Marketing Translation and the Advent of Transcreation
It is a fact known to many that language is one of mankind’s greatest inventions to date. But while languages may ease communication between the countries, these same languages can be a source of linguistic barriers that separates communities and nations. That is why some people take the role of translators to lower these barriers, doling out word-for-word translations of spoken and written word for easy comprehension by people of other communities.
The only problem is that word-for-word translations are sometimes not the solution.
While your great marketing campaigns and advertising content may be something that propelled your brand to heights of fame in your country, the message you are trying to convey may get lost in the translation when you decide to introduce your brand in another country. While translation may seem like the obvious solution, when it comes to marketing and advertising for international audience, transcreation is the answer.
So how are translation and transcreation different and which one should be adopted by companies to ensure the same impact on the customers?
A look at Marketing Translation:
Marketing translation is the process of translation and localization of content from one language to another. This can include the adaptation of logos, taglines, and advertising copy, while preserving the terminology, tone, and quality of source content. Rather than translating the branding and imagery, translation takes a direct approach of adapting the message into another language.
While translation is a more cost-effective and direct route to adapting your message into another language, the cultural aspects are largely ignored when translating the message. In the process of translation, the slang, cultural references, humor, idioms, and images are also translated which may or may not hold the intended meaning for the target audience, resulting in lost sales for the company.
Generally, this translation process takes less time, is less costly, and is usually charged by the word, following a regular editing-proofreading-translating path.
But translation lacks one basic element essential for business—the transfer of the original message, together with the brand image and perceptions that is intended by the company.
That is where transcreation comes into the picture.
A look at Transcreation:
Transcreation takes a different path from translation. It involves the modification of the copy, while preserving the “spirit” of the content in all its originality. Not only the cultural and linguistic features are translated, the whole project is considered from the ground up.
The transcreation specialists in charge of this transcreation are usually expert copywriters who invest time to fully understand the original message, ensuring that the imagery, headlines, branding, and taglines are carrying the same meaning as originally intended by the companies.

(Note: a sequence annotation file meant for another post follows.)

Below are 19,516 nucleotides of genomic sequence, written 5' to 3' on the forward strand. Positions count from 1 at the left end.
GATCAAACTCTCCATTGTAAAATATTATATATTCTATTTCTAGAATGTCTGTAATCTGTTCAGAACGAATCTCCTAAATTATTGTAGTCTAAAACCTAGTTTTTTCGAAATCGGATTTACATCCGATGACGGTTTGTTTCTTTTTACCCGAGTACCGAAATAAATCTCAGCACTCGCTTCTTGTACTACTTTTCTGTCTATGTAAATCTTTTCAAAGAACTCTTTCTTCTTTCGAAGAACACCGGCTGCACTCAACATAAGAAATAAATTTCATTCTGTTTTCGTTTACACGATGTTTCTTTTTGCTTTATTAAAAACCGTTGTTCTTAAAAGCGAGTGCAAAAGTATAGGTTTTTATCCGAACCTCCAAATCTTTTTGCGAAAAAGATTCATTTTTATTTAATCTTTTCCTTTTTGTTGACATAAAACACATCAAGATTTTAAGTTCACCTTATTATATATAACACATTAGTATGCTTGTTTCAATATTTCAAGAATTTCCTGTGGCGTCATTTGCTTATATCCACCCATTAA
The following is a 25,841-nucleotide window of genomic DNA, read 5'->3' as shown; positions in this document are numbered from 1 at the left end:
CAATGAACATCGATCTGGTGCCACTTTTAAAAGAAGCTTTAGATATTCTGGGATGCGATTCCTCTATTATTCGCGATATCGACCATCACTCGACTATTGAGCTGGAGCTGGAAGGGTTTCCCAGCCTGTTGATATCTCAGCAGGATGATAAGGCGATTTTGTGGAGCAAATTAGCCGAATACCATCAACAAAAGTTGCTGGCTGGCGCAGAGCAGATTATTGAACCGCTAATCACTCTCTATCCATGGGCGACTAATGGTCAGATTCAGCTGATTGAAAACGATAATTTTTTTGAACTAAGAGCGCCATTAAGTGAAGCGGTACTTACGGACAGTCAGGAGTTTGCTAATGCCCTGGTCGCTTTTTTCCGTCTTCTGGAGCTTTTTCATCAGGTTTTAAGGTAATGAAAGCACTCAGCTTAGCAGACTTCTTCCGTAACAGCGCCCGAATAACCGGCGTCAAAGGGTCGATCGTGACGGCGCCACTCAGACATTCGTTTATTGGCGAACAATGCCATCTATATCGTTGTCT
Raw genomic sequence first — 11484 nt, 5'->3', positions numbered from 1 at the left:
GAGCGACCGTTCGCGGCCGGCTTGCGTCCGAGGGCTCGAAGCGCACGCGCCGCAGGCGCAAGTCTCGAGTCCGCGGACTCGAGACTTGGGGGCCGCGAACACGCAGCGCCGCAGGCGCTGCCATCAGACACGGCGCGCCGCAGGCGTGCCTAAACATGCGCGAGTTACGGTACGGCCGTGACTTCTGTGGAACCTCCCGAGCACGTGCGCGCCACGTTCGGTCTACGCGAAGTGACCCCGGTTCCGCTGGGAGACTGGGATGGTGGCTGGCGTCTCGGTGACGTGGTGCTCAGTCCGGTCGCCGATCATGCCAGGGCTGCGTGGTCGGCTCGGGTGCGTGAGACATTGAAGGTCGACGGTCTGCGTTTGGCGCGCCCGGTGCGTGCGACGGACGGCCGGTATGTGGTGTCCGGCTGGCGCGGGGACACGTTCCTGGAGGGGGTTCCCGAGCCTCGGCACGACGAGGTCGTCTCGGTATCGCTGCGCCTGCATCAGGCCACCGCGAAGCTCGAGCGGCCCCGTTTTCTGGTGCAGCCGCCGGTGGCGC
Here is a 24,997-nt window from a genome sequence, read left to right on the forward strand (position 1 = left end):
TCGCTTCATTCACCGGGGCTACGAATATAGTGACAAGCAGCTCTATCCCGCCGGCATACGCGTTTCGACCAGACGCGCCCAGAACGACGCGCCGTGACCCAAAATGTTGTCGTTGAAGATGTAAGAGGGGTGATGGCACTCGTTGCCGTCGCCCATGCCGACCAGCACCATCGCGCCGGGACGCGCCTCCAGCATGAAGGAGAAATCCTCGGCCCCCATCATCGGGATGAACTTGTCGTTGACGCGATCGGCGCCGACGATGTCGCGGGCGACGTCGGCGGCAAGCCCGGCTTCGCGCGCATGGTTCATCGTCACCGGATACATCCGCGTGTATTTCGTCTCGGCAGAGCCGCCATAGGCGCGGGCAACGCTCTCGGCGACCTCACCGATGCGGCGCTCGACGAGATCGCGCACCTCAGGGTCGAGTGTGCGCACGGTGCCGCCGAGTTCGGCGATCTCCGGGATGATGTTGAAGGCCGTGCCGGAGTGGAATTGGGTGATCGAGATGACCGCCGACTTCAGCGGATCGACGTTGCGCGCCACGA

This, in turn, ensures that the target audience feels the same way when they get the message, irrespective of their linguistic or cultural background. Transcreators, therefore, want to know the “real meaning” behind an advert, researching thoroughly before the launch so as to strike a chord with the target audience.
Translation and Transcreation: Where does the difference lie?
Transcreation and translation are similar in essential functions as they both deal with the conversion of message from one language to another. For both translation and transcreation, a rigorous process is followed by translators and transcreators, involving editing, proofreading, and inspection. They both aim to inspire the buyer to buy the product. Both engage bilingual specialists who understand the cultural nuances of target market and possess the creativity needed for brand interpretation.
They both make the message clear in another language—albeit in different ways.
To illustrate the difference in a simple way, consider adaptation of an English poster for a Chinese audience. Even when marketing translation translates the logo and message word-for-word and drop the translated copy into existing poster design, there is a high probability of this translation getting back-fired when the color scheme of the posters is not kept into consideration (if it contains more white, it would not be welcomed in China where the color white is associated with loss and mourning). On the other hand, transcraetion would consider changing the whole poster from the start, with the logo, tagline, and color scheme changed according to the Chinese culture—to appeal to the Chinese audience.
Marketing Translation or Transcreation: Which one to go for?
The key difference between marketing translation and transcreation lies in the complexity requirement of the message. It is important to decide which approach is more appropriate for the brand. Your translation partner or Language Service Provider (LSP) can help you decide which one to go for. Is your message a simple one or a complex one that it needs to be adapted from scratch? Would your company do better without the need of transcreating, or would a whole “re-vamp” of the message be required to strike a chord with the audience?
Translation and transcreation lie on continuum between translation of a straightforward content and a thorough content creation on the other. It is, therefore, the choice of the company to decide which approach to adopt if it wants to make a lasting impression on its target audience.
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